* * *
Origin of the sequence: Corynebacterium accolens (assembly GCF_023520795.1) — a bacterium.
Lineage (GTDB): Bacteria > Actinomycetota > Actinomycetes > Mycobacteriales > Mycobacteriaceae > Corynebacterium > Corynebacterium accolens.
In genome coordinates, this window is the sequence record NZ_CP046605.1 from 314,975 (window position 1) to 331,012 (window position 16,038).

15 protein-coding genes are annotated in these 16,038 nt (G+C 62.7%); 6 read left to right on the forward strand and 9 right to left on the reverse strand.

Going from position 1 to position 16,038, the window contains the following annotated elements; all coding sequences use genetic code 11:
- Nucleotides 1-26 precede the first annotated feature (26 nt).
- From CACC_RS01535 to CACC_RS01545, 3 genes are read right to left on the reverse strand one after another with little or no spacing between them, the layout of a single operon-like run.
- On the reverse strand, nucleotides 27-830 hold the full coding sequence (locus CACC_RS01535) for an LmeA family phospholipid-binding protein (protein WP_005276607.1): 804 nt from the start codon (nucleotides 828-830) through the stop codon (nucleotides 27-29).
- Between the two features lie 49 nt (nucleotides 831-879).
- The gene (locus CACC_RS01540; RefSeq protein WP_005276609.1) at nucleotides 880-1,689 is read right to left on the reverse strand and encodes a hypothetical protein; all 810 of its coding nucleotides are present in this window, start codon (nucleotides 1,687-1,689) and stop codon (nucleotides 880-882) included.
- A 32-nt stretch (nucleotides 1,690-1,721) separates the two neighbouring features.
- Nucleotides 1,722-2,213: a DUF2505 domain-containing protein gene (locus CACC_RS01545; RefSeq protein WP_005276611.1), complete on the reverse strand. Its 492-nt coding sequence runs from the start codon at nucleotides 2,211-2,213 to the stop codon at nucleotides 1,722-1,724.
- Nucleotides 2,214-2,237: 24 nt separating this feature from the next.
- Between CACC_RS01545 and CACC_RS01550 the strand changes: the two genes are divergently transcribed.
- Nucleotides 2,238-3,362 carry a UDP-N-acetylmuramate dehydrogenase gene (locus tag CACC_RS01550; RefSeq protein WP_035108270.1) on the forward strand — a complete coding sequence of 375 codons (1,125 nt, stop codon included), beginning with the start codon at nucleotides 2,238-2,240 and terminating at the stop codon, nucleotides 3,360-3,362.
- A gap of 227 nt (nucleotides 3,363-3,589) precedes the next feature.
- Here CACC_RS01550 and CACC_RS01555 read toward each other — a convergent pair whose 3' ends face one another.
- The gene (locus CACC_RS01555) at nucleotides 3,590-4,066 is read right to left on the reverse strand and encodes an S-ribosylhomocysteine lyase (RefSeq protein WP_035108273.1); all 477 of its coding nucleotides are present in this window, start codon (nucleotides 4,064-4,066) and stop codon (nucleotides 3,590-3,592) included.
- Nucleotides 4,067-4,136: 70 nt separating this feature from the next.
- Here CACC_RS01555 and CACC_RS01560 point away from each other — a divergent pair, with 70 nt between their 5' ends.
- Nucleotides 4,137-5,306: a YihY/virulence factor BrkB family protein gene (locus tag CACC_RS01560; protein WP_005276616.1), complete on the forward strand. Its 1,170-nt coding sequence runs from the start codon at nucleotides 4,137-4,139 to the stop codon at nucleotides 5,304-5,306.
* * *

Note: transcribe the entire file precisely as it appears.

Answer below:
Origin of the sequence: Corynebacterium accolens (assembly GCF_023520795.1) — a bacterium.
Lineage (GTDB): Bacteria > Actinomycetota > Actinomycetes > Mycobacteriales > Mycobacteriaceae > Corynebacterium > Corynebacterium accolens.
In genome coordinates, this window is the sequence record NZ_CP046605.1 from 314,975 (window position 1) to 331,012 (window position 16,038).

15 protein-coding genes are annotated in these 16,038 nt (G+C 62.7%); 6 read left to right on the forward strand and 9 right to left on the reverse strand.

Going from position 1 to position 16,038, the window contains the following annotated elements; all coding sequences use genetic code 11:
- Nucleotides 1-26 precede the first annotated feature (26 nt).
- From CACC_RS01535 to CACC_RS01545, 3 genes are read right to left on the reverse strand one after another with little or no spacing between them, the layout of a single operon-like run.
- On the reverse strand, nucleotides 27-830 hold the full coding sequence (locus CACC_RS01535) for an LmeA family phospholipid-binding protein (protein WP_005276607.1): 804 nt from the start codon (nucleotides 828-830) through the stop codon (nucleotides 27-29).
- Between the two features lie 49 nt (nucleotides 831-879).
- The gene (locus CACC_RS01540; RefSeq protein WP_005276609.1) at nucleotides 880-1,689 is read right to left on the reverse strand and encodes a hypothetical protein; all 810 of its coding nucleotides are present in this window, start codon (nucleotides 1,687-1,689) and stop codon (nucleotides 880-882) included.
- A 32-nt stretch (nucleotides 1,690-1,721) separates the two neighbouring features.
- Nucleotides 1,722-2,213: a DUF2505 domain-containing protein gene (locus CACC_RS01545; RefSeq protein WP_005276611.1), complete on the reverse strand. Its 492-nt coding sequence runs from the start codon at nucleotides 2,211-2,213 to the stop codon at nucleotides 1,722-1,724.
- Nucleotides 2,214-2,237: 24 nt separating this feature from the next.
- Between CACC_RS01545 and CACC_RS01550 the strand changes: the two genes are divergently transcribed.
- Nucleotides 2,238-3,362 carry a UDP-N-acetylmuramate dehydrogenase gene (locus tag CACC_RS01550; RefSeq protein WP_035108270.1) on the forward strand — a complete coding sequence of 375 codons (1,125 nt, stop codon included), beginning with the start codon at nucleotides 2,238-2,240 and terminating at the stop codon, nucleotides 3,360-3,362.
- A gap of 227 nt (nucleotides 3,363-3,589) precedes the next feature.
- Here CACC_RS01550 and CACC_RS01555 read toward each other — a convergent pair whose 3' ends face one another.
- The gene (locus CACC_RS01555) at nucleotides 3,590-4,066 is read right to left on the reverse strand and encodes an S-ribosylhomocysteine lyase (RefSeq protein WP_035108273.1); all 477 of its coding nucleotides are present in this window, start codon (nucleotides 4,064-4,066) and stop codon (nucleotides 3,590-3,592) included.
- Nucleotides 4,067-4,136: 70 nt separating this feature from the next.
- Here CACC_RS01555 and CACC_RS01560 point away from each other — a divergent pair, with 70 nt between their 5' ends.
- Nucleotides 4,137-5,306: a YihY/virulence factor BrkB family protein gene (locus tag CACC_RS01560; protein WP_005276616.1), complete on the forward strand. Its 1,170-nt coding sequence runs from the start codon at nucleotides 4,137-4,139 to the stop codon at nucleotides 5,304-5,306.